North Carolina governor: Flooded historic town will get help

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TARBORO, N.C. (AP) — Floodwaters as high as some rooflines swamped one of the country's oldest towns chartered by African-Americans, setting up a daunting rebuilding effort for the second time in less than 20 years.

On Friday, Gov. Pat McCrory met with Princeville residents and town officials to pledge support after flooding spawned by Hurricane Matthew. The town was also inundated in 1999 after Hurricane Floyd.

McCrory said that with water as deep as 10 feet in the town of 2,000 people, at least eight out of 10 houses have been damaged.

"I'd say about 80 to 90 percent have definite water to the floors, to the windows, including the mayor's," he said.

The governor said National Guard troops have been sent to Princeville to prevent looting. The river has crested, but residents haven't been allowed to return.

"The thing that's so disconcerting to me ... is that a lot of these people who lost everything had very little to begin with," he said. "We're going to do everything we can to help them."

The county is among about two dozen in the state where residents are eligible for FEMA disaster aid.

Upstream, flooding has eased in some communities. Yet for other cities, such as Kinston and Greenville to the south and east, more days of flooding are expected.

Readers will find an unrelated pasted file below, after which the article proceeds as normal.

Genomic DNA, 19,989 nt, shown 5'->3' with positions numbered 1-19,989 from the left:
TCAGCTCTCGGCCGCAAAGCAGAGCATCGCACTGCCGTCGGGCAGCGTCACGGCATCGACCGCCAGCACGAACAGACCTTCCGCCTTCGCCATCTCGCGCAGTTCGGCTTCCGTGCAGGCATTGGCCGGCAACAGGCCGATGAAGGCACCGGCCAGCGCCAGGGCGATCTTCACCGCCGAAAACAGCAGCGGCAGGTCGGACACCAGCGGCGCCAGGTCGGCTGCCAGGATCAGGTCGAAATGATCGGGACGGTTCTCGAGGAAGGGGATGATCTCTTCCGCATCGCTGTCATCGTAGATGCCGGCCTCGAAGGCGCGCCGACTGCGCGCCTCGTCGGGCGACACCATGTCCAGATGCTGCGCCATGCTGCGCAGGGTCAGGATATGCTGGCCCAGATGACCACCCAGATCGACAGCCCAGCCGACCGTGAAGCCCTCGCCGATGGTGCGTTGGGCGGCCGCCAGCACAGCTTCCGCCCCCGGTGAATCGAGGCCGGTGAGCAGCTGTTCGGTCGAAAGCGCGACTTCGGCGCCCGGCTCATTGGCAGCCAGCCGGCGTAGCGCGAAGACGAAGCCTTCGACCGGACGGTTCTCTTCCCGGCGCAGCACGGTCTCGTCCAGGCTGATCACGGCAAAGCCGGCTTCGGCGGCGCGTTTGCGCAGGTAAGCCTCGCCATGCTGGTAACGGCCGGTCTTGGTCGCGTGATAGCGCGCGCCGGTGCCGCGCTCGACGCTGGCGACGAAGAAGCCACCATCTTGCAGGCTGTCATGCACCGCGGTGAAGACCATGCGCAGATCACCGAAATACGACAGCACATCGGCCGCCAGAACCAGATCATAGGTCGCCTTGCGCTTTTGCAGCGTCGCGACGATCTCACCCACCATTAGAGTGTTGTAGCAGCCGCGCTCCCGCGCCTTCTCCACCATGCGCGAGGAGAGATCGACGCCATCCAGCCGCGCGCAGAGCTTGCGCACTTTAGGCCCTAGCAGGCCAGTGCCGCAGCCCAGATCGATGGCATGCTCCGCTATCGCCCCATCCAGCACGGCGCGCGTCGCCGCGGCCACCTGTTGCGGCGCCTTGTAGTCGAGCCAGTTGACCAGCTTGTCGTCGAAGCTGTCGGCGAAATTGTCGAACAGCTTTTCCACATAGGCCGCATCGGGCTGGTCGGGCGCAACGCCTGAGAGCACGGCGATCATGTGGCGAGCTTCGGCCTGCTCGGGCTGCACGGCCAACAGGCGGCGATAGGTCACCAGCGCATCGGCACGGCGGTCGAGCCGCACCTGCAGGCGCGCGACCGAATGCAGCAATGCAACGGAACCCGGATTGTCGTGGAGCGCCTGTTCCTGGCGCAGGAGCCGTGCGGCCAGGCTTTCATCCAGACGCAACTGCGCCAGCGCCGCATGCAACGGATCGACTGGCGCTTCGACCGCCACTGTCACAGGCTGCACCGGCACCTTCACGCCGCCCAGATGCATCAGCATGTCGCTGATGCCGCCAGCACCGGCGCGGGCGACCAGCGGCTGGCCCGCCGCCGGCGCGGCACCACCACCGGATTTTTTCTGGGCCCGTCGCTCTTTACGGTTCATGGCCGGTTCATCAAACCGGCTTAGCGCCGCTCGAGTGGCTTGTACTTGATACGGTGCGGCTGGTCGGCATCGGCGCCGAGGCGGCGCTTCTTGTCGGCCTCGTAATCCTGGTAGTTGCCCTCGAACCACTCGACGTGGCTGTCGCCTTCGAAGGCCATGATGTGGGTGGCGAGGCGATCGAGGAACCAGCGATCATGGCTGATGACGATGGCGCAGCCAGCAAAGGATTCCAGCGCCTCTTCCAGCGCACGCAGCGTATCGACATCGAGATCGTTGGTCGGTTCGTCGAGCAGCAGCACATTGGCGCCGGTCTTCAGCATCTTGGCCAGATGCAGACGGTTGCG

Wilmington, near where the Cape Fear River meets the coast, is bracing for downtown flooding this weekend.

Matthew killed more than 500 people in Haiti and has left at least 41 dead in the U.S. North Carolina's death toll grew to 24 and South Carolina reported an additional death Friday, the fifth fatality in the state.

For Princeville, the flooding is a sad replay of Hurricane Floyd's aftermath in September 1999, when floodwaters rose as high as 20 feet in the town.

This time, water flowed around the town's rebuilt dike. Princeville's is one of the country's first towns created by freed slaves in 1865.

Since Matthew struck, Princeville resident Lynn McLean said she's been staying in a motel and an outreach center in a nearby town with her children ages 15, 13, 12 and 9. They live in public housing near the Tar River.

"Well the thought of starting over and not knowing how or when things are going to change and be better for us is heartbreaking," the 45-year-old mother said. "I mean, we know people are going to help, but they can only help so much."

Saying she doesn't work or have insurance to cover flood losses, she doesn't know how she will replace furniture, clothing and other belongings: "I have no clue."